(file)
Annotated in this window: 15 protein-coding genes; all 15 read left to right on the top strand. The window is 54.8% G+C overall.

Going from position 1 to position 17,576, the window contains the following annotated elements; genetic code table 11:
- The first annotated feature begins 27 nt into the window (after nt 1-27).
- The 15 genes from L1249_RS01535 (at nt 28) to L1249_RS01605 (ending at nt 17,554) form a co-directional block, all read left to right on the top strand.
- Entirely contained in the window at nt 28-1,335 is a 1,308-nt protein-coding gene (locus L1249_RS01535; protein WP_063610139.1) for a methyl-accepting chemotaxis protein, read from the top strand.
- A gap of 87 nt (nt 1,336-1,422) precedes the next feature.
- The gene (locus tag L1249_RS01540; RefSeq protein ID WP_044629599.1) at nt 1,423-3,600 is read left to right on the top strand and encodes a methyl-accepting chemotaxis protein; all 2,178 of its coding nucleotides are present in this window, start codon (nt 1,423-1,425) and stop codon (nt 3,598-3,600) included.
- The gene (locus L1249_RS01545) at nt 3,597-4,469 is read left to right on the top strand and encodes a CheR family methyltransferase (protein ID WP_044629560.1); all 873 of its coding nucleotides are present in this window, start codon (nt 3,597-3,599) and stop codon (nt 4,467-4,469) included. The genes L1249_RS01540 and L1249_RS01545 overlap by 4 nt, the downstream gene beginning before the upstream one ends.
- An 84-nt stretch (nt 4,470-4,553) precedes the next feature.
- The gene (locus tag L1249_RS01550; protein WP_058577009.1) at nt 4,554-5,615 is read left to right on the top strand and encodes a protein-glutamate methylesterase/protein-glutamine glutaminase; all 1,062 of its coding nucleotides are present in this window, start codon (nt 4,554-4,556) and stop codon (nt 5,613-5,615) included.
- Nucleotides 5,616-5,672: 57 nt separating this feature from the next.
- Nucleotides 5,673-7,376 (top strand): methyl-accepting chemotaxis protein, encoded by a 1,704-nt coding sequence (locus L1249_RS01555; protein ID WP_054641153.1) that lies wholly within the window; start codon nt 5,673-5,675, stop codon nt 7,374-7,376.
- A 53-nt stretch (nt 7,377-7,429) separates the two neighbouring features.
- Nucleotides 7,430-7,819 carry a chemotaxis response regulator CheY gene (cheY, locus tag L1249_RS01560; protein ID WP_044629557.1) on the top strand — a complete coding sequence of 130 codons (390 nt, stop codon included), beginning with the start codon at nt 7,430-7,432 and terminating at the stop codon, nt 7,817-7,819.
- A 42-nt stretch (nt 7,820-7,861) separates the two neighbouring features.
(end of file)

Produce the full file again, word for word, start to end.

Annotated in this window: 15 protein-coding genes; all 15 read left to right on the top strand. The window is 54.8% G+C overall.

Going from position 1 to position 17,576, the window contains the following annotated elements; genetic code table 11:
- The first annotated feature begins 27 nt into the window (after nt 1-27).
- The 15 genes from L1249_RS01535 (at nt 28) to L1249_RS01605 (ending at nt 17,554) form a co-directional block, all read left to right on the top strand.
- Entirely contained in the window at nt 28-1,335 is a 1,308-nt protein-coding gene (locus L1249_RS01535; protein WP_063610139.1) for a methyl-accepting chemotaxis protein, read from the top strand.
- A gap of 87 nt (nt 1,336-1,422) precedes the next feature.
- The gene (locus tag L1249_RS01540; RefSeq protein ID WP_044629599.1) at nt 1,423-3,600 is read left to right on the top strand and encodes a methyl-accepting chemotaxis protein; all 2,178 of its coding nucleotides are present in this window, start codon (nt 1,423-1,425) and stop codon (nt 3,598-3,600) included.
- The gene (locus L1249_RS01545) at nt 3,597-4,469 is read left to right on the top strand and encodes a CheR family methyltransferase (protein ID WP_044629560.1); all 873 of its coding nucleotides are present in this window, start codon (nt 3,597-3,599) and stop codon (nt 4,467-4,469) included. The genes L1249_RS01540 and L1249_RS01545 overlap by 4 nt, the downstream gene beginning before the upstream one ends.
- An 84-nt stretch (nt 4,470-4,553) precedes the next feature.
- The gene (locus tag L1249_RS01550; protein WP_058577009.1) at nt 4,554-5,615 is read left to right on the top strand and encodes a protein-glutamate methylesterase/protein-glutamine glutaminase; all 1,062 of its coding nucleotides are present in this window, start codon (nt 4,554-4,556) and stop codon (nt 5,613-5,615) included.
- Nucleotides 5,616-5,672: 57 nt separating this feature from the next.
- Nucleotides 5,673-7,376 (top strand): methyl-accepting chemotaxis protein, encoded by a 1,704-nt coding sequence (locus L1249_RS01555; protein ID WP_054641153.1) that lies wholly within the window; start codon nt 5,673-5,675, stop codon nt 7,374-7,376.
- A 53-nt stretch (nt 7,377-7,429) separates the two neighbouring features.
- Nucleotides 7,430-7,819 carry a chemotaxis response regulator CheY gene (cheY, locus tag L1249_RS01560; protein ID WP_044629557.1) on the top strand — a complete coding sequence of 130 codons (390 nt, stop codon included), beginning with the start codon at nt 7,430-7,432 and terminating at the stop codon, nt 7,817-7,819.
- A 42-nt stretch (nt 7,820-7,861) separates the two neighbouring features.